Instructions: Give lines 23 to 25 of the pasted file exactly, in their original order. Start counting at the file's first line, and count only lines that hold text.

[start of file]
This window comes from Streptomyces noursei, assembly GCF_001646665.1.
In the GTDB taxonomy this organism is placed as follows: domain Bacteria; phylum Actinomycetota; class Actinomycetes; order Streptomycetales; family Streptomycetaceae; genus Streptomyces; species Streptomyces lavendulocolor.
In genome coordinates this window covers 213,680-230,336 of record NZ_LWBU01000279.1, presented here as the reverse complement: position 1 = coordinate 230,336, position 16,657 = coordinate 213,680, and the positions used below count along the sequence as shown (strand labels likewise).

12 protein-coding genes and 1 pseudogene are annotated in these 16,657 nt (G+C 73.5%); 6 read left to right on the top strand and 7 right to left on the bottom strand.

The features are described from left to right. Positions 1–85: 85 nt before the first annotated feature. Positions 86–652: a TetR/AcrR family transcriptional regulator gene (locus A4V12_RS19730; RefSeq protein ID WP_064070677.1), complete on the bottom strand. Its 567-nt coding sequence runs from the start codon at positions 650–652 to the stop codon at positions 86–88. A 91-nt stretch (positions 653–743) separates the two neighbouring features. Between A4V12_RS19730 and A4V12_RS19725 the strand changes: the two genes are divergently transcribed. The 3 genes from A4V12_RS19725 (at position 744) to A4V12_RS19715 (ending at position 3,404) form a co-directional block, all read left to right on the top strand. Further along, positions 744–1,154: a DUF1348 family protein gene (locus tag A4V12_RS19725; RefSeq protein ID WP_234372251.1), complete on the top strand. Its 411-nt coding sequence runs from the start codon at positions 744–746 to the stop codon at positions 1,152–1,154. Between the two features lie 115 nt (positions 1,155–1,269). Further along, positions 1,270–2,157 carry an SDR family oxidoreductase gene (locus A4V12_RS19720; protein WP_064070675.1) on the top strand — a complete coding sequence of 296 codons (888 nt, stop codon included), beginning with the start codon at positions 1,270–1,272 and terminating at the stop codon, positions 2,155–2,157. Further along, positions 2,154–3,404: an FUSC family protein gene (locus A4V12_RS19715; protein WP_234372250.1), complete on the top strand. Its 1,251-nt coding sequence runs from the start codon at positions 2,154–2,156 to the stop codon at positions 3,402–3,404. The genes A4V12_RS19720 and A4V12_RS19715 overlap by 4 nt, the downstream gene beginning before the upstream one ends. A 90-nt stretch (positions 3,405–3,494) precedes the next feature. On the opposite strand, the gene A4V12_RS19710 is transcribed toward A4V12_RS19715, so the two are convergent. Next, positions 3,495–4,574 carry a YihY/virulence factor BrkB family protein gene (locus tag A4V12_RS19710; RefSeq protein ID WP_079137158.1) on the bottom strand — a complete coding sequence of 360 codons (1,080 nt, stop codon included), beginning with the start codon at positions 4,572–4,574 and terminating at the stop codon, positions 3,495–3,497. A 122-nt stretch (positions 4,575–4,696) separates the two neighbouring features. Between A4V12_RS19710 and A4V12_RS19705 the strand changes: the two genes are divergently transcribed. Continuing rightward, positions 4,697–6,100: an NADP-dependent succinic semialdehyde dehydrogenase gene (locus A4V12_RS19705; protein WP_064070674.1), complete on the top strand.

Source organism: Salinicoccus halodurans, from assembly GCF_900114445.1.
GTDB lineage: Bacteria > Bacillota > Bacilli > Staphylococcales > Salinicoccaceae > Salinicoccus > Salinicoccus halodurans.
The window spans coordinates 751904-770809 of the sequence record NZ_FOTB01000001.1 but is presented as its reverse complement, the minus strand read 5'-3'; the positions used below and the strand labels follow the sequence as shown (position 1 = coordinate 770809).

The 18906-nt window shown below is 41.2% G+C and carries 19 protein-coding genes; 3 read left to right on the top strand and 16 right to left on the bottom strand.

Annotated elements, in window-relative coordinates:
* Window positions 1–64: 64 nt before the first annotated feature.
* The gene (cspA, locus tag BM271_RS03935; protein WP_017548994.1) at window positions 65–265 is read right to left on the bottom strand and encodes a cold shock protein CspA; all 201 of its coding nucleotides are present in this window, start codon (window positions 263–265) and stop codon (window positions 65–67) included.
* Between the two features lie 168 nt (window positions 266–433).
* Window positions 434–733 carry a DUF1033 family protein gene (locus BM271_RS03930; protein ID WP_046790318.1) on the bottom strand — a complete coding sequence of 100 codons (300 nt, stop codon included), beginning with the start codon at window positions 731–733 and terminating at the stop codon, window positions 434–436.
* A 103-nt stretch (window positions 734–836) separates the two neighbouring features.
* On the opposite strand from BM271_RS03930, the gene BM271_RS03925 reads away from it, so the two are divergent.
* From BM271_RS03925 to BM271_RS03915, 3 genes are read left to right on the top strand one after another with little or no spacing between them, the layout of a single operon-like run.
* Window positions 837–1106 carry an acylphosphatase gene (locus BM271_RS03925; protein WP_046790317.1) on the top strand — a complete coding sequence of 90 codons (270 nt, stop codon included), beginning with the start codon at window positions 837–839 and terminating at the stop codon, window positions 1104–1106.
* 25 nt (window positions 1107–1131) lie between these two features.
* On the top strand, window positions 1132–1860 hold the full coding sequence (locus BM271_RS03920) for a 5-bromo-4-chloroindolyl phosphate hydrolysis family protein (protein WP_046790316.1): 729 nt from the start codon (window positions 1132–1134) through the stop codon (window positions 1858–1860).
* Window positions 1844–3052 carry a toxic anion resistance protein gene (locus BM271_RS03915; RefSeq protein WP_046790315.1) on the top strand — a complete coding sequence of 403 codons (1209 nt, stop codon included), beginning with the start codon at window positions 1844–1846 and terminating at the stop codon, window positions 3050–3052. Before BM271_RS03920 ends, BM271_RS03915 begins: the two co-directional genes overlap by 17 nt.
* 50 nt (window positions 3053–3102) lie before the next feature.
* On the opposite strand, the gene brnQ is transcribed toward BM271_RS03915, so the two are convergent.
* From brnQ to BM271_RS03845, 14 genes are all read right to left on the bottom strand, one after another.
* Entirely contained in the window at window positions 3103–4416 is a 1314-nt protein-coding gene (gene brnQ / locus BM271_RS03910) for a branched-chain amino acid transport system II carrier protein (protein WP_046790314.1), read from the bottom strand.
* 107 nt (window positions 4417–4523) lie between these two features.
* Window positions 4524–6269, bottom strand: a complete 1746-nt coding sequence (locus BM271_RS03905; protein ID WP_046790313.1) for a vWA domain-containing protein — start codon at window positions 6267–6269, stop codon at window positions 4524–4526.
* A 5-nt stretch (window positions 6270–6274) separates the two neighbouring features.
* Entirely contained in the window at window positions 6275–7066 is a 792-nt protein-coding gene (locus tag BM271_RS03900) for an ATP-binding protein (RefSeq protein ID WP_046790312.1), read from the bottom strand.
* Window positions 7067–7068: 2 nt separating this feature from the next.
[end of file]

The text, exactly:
* On the opposite strand, the gene brnQ is transcribed toward BM271_RS03915, so the two are convergent.
* From brnQ to BM271_RS03845, 14 genes are all read right to left on the bottom strand, one after another.
* Entirely contained in the window at window positions 3103–4416 is a 1314-nt protein-coding gene (gene brnQ / locus BM271_RS03910) for a branched-chain amino acid transport system II carrier protein (protein WP_046790314.1), read from the bottom strand.